Re the comment by Eric Lindros below: duh, precisely, “Bell et al.”, meaning the commenter was claiming that the industry could just flick a switch of their own design and shut down a site, when in fact that decision would be made by a federal government administrative tribunal. Tha was my point, which you seem incapable of grasping.
By the way, if you’d read my initial comments, you’d see that it was I who said “Bell et al.” to refer to the collective you mention. The other commenter was quoting me. I know exactly what he was saying, because he was quoting what I said.
“This way, not just Bell et al. but also individual rights holders could fight back against the piracy of their work.”
Learn to read before you try to write.
indeed copyright law must be upheld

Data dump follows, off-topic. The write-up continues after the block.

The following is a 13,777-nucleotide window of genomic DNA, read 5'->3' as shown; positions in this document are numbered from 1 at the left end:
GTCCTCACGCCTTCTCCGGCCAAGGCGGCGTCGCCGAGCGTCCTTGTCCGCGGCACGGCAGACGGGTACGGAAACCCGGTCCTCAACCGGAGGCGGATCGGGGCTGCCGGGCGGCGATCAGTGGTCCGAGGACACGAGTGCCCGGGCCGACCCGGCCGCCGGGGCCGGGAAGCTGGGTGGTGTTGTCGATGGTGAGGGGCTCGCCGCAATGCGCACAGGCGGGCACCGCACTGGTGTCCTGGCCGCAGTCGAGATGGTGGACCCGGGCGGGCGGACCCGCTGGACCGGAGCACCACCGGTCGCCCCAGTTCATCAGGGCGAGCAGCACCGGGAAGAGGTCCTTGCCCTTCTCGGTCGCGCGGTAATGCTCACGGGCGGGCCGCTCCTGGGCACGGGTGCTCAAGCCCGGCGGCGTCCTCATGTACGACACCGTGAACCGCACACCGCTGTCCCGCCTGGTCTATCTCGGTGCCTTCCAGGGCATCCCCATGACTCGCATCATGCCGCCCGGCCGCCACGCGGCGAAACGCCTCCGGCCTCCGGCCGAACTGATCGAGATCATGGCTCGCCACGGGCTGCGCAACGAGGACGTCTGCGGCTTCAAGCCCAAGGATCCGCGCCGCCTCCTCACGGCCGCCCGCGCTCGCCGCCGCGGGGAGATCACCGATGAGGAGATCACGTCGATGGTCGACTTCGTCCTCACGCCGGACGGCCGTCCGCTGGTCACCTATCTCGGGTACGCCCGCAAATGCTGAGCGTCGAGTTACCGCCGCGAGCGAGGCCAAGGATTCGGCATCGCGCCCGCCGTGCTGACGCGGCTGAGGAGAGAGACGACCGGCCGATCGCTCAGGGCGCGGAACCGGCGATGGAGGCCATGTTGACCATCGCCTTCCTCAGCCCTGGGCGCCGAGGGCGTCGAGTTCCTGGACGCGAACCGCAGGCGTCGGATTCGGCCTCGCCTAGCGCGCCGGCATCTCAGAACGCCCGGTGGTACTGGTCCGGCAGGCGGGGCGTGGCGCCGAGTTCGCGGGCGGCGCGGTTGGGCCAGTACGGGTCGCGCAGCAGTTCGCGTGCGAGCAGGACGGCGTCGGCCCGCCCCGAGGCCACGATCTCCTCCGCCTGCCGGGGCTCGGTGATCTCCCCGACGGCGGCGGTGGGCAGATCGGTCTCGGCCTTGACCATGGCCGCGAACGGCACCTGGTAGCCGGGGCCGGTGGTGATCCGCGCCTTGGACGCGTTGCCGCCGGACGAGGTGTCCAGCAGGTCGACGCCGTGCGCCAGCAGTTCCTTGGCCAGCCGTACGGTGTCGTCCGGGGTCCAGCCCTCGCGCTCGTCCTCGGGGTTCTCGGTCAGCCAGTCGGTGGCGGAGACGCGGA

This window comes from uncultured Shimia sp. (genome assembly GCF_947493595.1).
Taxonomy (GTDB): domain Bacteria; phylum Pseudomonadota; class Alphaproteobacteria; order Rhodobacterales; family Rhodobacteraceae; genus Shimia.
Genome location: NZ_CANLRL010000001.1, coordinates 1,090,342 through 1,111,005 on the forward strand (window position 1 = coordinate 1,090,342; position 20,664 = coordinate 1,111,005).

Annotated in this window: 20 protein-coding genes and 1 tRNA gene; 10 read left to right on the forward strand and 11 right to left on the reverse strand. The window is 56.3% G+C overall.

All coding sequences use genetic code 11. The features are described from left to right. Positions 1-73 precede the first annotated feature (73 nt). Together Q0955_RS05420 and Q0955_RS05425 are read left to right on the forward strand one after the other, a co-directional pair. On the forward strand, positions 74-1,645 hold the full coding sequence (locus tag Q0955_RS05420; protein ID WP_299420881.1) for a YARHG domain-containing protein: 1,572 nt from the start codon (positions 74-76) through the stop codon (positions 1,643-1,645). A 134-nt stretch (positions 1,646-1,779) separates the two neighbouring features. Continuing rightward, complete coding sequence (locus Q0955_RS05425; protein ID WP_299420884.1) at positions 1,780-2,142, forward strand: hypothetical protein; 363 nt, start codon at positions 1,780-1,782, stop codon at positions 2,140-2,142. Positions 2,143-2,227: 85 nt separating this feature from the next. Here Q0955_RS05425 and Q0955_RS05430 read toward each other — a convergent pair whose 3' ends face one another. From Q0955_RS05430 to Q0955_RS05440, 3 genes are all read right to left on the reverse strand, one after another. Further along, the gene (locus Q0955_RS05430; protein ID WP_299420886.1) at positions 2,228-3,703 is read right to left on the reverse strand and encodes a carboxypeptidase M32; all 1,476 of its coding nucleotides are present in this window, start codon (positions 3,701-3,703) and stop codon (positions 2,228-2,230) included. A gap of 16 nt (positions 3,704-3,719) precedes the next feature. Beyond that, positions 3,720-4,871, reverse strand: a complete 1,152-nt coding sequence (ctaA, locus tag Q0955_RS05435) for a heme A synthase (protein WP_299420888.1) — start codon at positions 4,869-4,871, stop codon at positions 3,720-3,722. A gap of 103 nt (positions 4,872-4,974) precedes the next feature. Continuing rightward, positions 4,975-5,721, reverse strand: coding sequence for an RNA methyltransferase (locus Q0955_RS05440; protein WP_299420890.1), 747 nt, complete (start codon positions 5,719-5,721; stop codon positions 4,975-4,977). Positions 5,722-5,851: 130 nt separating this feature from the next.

dziękuję, ponieważ ta strona bardzo nam pomaga
dziękuję, ponieważ ta strona bardzo nam pomaga
The federal government regulates copyright through a key piece of federal legislation: the Copyright Act. First passed in 1921, this law outlines what sorts of objects may be covered by copyrights, how ownership of these objects is determined, and what sorts of entitlements are attached to this ownership. Under the Copyright Modernization Act, people who own the rights to movies, television shows and music have the right to protect their property from illegal downloads. Copyright holders can request Internet service providers to relay warnings to people who have been monitored participating in illegal downloading. Downloading can include streaming services or torrents.
I download pirated content all the time and am very proud of it. Fight real crime like pedophiles and leave the internet pirates alone. The only reason they say it’s wrong is because they’re not making as many millions. Boo fucking hoo.